The slow/local/fresh food cravings of the United States have been growing steadily for the past 20 years. Going to grocery stores and seeing shelves, freezers, and refrigerators filled with highly processed foods that have the nutritional value of a blade of grass is sparking concern with even the least health conscious among us. Not surprisingly, the last two decades have also found the US grappling with innumerable health problems and the realities of a seriously questionable (read: scary) food industry. In 2010 the obesity rate for adults in the United States reached a whopping 26.6% according to Gallup.com.
Like most societal issues, a lot of this problem can be traced back to early education. The importance of a well-balanced diet has not exactly been at the forefront of schooling for the young ones in this country and continues to be downplayed in most institutions (witness the recent Congress, tomato paste/pizza brouhaha). Not until recently have cafeterias been required to adhere to certain guidelines so as not to stuff the youth with mounds of Twinkies and milkshakes. But kids aren’t the only ones suffering from poor dietary habits. Sometimes eating at McDonald’s or Wendy’s is a necessity due to budgetary constraints and busy schedules. However, Wendy and Ronald obviously don’t have our best interests in mind.
Buying fresh, local food seems to be the answer to the question “What can we eat?” But the question then becomes how?
Many households are turning to farmer’s markets and CSAs to purchase produce that is a lot less likely to be pumped full of pesticides and hormones, though, this option is not available to everyone. In many neighborhoods, people are subjected to a a very limited selection of healthy options, if any at all, and therefore are more prone to choose foods that are affordable but not necessarily healthy. Programs all around the US have been battling this abominable discrepancy and there have been a few initiatives that have offered aid to many families (phew!).
People’s Grocery in California
Organizations like the ever-growing People’s Grocery in West Oakland, California have made a huge improvement in their community.
“Over the last nine years, People’s Grocery’s urban agriculture, nutrition, and enterprise programs provided healthy food access while setting the stage for a systemic conversation about healthy food in West Oakland. Organizations across the country have replicated our work, and our leadership development models represent innovative strategies to catalyze resident power in the creation of health equity through food. Our work has raised the profile of food issues within movements addressing health, the environment, economic development, and cultural competency.”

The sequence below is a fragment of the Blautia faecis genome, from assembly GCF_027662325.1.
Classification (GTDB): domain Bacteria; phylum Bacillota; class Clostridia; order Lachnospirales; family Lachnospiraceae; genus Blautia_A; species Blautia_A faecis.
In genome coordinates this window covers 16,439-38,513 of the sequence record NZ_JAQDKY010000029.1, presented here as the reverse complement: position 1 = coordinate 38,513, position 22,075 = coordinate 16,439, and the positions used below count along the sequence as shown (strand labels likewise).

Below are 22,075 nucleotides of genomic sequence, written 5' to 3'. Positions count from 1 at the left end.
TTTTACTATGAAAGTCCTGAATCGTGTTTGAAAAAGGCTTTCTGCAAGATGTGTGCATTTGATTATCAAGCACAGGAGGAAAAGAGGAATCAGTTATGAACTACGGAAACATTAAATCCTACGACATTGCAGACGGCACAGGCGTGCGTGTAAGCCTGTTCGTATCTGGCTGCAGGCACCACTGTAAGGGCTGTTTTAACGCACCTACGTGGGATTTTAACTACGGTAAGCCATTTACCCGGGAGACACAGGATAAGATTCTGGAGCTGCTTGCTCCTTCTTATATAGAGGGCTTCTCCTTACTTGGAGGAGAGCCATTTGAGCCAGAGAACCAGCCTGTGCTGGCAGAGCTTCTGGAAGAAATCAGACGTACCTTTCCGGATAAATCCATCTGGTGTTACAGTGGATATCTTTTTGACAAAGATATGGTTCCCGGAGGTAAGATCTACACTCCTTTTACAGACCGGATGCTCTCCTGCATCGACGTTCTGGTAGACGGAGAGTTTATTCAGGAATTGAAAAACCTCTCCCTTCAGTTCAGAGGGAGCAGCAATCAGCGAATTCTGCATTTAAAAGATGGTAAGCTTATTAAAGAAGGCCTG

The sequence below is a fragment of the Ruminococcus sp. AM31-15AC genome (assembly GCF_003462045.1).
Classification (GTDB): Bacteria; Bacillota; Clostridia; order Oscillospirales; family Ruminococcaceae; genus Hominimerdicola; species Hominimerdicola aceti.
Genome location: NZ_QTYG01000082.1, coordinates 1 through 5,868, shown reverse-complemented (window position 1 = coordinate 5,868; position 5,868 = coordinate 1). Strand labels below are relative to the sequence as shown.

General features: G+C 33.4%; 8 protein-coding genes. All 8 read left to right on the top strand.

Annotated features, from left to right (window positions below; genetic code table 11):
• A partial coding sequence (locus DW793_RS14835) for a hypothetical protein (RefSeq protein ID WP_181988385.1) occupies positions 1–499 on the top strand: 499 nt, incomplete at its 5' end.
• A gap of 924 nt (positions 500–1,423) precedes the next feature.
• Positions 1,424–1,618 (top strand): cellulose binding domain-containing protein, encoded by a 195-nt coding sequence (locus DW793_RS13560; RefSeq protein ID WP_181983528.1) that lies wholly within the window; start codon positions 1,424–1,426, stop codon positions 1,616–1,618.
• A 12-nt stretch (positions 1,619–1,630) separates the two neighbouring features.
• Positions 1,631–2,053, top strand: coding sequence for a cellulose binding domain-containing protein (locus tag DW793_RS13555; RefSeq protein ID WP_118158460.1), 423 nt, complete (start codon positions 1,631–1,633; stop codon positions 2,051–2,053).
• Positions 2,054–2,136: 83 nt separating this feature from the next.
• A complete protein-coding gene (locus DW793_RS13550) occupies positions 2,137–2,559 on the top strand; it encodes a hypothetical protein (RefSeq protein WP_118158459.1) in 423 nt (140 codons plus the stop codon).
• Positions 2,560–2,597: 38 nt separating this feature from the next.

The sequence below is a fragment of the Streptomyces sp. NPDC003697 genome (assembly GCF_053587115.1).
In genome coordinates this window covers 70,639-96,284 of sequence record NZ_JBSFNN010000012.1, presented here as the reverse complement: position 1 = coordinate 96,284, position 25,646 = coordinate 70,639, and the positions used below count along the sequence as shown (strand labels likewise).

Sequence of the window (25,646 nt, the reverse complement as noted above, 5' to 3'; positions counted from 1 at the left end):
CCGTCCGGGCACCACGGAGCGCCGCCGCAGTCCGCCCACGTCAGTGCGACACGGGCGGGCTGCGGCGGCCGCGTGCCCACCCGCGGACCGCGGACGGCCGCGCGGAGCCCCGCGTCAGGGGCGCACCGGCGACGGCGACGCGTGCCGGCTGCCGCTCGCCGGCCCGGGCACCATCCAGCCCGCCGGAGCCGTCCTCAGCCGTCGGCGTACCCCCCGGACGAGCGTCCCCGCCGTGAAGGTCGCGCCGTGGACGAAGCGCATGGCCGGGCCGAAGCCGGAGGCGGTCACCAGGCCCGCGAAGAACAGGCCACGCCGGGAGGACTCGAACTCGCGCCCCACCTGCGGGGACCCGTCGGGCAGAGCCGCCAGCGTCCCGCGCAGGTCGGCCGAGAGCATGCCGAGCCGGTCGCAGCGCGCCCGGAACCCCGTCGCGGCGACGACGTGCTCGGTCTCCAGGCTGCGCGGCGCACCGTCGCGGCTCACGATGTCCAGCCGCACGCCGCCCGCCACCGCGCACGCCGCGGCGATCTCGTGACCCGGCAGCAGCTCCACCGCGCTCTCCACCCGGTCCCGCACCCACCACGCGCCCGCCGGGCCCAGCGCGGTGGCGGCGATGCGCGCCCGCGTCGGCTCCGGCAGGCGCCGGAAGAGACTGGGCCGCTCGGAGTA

The organization does so much more than just provide food. There are classes available and guides to follow, along with many activities to take part in such as helping out in the garden and the ability to help fortify solutions to secure safe, local foods.
Green Cart in NYC
In New York, Mayor Bloomberg signed into law a program called Green Cart, which funds fruit and vegetable stands in neighborhoods that don’t have ready access to produce in the five Burroughs. The initiative began in 2008 and has since grown but faced some criticism because of it’s band-aid-esque solution—think, “set it and forget it.” However, many neighborhoods have benefited from its existence.
The most popular, efficient plans for encouraging healthy eating stem from more of an all encompassing approach that makes healthy food available and also provides information and a system that not only continues to bring fresh foods to neighborhoods but keeps it there. Even First Lady Michelle Obama is following this path with the organization she started called Let’s Move, which aims to battle childhood obesity:
Combining comprehensive strategies with common sense, Let’s Move! is about putting children on the path to a healthy future during their earliest months and years. Giving parents helpful information and fostering environments that support healthy choices. Providing healthier foods in our schools. Ensuring that every family has access to healthy, affordable food. And, helping children become more physically active.
Political leaders are encouraged to adopt this initiative and make it a long-term goal for schools in their district(s). The program is meant to involve not just schools but families, and the entire community. Having a collective of people focusing on one goal (go team Healthy Living!) helps everyone stay the course. Little Jimmy can no longer devour 3 cheeseburgers a day—maybe just one, and make it a veggie. It’s a great way to get kids involved and take responsibility for their eating habits and can be made into a fun family activity. There’s even a program where kids can learn the importance of farming and better their understanding of where food comes from.
Eat well, America!
The simple fact is, eating healthy should be a a realistic option for everyone and these programs are taking the first step toward that goal, now you should take the next step. If you’re looking for a local farmer’s market or CSA there are great websites that provide comprehensive information no matter where you are. Take a minute to dig around and see if there are viable opportunities in your vicinity. If not, let your local legislators know. Together we just might be able to concur obesity and other health related diseases.
All this talk about food makes me want to go and whip up something healthy and delicious!